Rails compatible Plug session store
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README.md

PlugRailsCookieSessionStore

Rails compatible Plug session store.

This allows you to share session information between Rails and a Plug-based framework like Phoenix.

Installation

Add PlugRailsCookieSessionStore as a dependency to your mix.exs file:

def deps do
  [{:plug_rails_cookie_session_store, "~> 0.1"}]
end

And do not forget to add :plug_rails_cookie_session_store to the applications list.

How to use with Phoenix

Copy/share the encryption information from Rails to Phoenix.

There are 4 things to copy:

  • secret_key_base
  • signing_salt
  • encryption_salt
  • session_key

The secret_key_base can be found usually in the Rails' secrets.yml file and should be copied to Phoenix's config.exs file. There should already be a key named like that and you should override it.

The other three values can be found somewhere in the initializers directory of your Rails project. Some people don't set the signing_salt and encryption_salt. If you don't find them, set them like so:

Rails.application.config.session_store :cookie_store, key: '_SOMETHING_HERE_session'
Rails.application.config.action_dispatch.encrypted_cookie_salt =  'encryption salt'
Rails.application.config.action_dispatch.encrypted_signed_cookie_salt = 'signing salt'

Configure the Cookie Store in Phoenix.

Edit the endpoint.ex file and add the following:

# ...
plug Plug.Session,
  store: PlugRailsCookieSessionStore,
  key: "_SOMETHING_HERE_session",
  domain: '.myapp.com',
  secure: true,
  signing_with_salt: true,
  signing_salt: "signing salt",
  encrypt: true,
  encryption_salt: "encryption salt",
  key_iterations: 1000,
  key_length: 64,
  key_digest: :sha,
  serializer: Poison # see serializer details below
end

Set up a serializer

Plug & Rails must use the same strategy for serializing cookie data.

  • JSON: Since 4.1, Rails defaults to serializing cookie data with JSON. Support this strategy by getting a JSON serializer and passing it to Plug.Session. For example, add Poison to your dependencies, then:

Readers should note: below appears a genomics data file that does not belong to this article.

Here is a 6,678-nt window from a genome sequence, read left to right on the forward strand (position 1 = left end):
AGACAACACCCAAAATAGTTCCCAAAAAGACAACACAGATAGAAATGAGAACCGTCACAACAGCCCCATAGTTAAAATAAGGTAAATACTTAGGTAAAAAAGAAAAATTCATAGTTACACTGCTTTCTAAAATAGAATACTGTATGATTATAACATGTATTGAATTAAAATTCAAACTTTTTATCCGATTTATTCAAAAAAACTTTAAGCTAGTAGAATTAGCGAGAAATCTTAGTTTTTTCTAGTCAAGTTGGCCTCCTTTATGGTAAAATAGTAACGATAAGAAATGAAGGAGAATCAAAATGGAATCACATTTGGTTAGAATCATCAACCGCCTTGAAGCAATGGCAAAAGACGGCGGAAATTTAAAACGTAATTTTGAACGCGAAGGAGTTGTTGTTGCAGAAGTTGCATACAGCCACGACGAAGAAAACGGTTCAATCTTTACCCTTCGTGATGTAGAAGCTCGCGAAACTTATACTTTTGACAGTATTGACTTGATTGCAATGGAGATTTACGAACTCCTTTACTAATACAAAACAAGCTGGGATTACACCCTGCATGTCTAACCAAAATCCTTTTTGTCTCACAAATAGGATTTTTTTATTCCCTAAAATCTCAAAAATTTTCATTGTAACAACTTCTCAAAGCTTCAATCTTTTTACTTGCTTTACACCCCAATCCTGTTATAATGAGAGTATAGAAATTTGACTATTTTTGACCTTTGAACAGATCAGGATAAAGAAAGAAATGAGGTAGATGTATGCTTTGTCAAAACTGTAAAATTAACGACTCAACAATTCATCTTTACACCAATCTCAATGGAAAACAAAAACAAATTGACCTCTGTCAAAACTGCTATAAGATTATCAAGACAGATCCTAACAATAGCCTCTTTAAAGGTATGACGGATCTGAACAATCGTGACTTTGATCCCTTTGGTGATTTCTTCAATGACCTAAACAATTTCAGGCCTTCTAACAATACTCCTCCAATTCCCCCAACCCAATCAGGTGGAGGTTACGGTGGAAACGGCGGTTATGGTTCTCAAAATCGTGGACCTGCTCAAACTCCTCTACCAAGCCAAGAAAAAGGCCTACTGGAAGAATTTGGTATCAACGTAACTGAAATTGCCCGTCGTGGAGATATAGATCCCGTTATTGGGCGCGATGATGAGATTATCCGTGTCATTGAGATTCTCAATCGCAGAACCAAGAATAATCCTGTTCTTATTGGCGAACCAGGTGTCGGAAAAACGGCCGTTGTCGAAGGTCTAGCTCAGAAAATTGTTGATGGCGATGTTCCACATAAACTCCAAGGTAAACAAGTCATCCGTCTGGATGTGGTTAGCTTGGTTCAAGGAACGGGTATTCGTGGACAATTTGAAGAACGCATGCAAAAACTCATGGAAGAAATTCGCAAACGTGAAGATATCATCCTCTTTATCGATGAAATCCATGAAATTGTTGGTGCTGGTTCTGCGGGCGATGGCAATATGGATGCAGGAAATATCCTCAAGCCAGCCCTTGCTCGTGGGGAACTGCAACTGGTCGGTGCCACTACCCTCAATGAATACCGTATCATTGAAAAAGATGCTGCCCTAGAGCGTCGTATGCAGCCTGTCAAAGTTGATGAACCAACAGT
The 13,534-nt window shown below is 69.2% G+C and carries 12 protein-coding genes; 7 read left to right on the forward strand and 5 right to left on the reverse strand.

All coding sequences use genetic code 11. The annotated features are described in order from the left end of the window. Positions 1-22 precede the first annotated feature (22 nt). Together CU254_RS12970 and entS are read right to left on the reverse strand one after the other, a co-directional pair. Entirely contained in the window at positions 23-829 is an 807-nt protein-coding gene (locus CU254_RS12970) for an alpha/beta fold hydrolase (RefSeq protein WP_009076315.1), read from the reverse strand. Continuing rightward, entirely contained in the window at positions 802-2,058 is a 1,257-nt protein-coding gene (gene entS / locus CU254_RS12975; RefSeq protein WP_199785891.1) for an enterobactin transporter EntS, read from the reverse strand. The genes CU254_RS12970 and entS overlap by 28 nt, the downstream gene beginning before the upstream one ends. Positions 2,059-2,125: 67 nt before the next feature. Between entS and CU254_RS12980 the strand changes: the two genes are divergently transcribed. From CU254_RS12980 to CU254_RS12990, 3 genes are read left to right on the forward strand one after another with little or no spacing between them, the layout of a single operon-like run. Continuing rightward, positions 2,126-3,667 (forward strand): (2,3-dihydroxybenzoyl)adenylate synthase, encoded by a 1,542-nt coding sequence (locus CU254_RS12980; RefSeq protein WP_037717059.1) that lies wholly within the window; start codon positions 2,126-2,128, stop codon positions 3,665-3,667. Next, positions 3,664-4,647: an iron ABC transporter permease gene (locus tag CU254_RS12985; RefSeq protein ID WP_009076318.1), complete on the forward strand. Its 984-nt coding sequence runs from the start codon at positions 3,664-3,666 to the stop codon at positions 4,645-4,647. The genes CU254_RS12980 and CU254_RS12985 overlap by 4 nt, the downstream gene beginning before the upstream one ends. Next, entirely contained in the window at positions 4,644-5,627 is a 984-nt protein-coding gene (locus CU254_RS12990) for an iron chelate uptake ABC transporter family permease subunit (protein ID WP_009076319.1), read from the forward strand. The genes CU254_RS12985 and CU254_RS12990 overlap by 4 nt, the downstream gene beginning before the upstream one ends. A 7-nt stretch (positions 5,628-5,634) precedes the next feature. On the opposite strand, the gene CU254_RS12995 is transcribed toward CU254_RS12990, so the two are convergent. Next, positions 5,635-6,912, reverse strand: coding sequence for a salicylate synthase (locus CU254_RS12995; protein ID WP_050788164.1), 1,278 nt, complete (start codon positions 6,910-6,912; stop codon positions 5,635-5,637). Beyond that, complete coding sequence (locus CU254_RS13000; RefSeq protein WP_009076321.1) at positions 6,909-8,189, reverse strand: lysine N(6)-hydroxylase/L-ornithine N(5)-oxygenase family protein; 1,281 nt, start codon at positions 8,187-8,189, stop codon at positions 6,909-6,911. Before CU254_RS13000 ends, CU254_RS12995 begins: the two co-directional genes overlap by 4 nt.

plug Plug.Session,
      store: PlugRailsCookieSessionStore,
      # ... see encryption config above
      serializer: Poison
    end

    You can confirm that your app uses JSON by searching for

    Rails.application.config.action_dispatch.cookies_serializer = :json

    in an initializer.

  • Marshal: Previous to 4.1, Rails defaulted to Ruby's Marshal library for serializing cookie data. You can deserialize this by adding ExMarshal to your project and defining a serializer module:

    defmodule RailsMarshalSessionSerializer do
      @moduledoc """
      Share a session with a Rails app using Ruby's Marshal format.
      """
      def encode(value) do
        {:ok, ExMarshal.encode(value)}
      end
    
      def decode(value) do
        {:ok, ExMarshal.decode(value)}
      end
    end

    Then, pass that module as a serializer to Plug.Session:

    plug Plug.Session,
      store: PlugRailsCookieSessionStore,
      # ... see encryption config above
      serializer: RailsMarshalSessionSerializer
    end
  • Rails 3.2: Rails 3.2 uses unsalted signing, to make Phoenix share session with Rails 3.2 project you need to set up ExMarshal mentioned above, with following configuration in your Plug.Session:

    plug Plug.Session,
      store: PlugRailsCookieSessionStore,
      # ... see encryption/ExMarshal config above
      signing_with_salt: false,
    end

That's it!

To test it, set a session value in your Rails application:

session[:foo] = 'bar'

And print it on Phoenix in whatever Controller you want:

Logger.debug get_session(conn, "foo")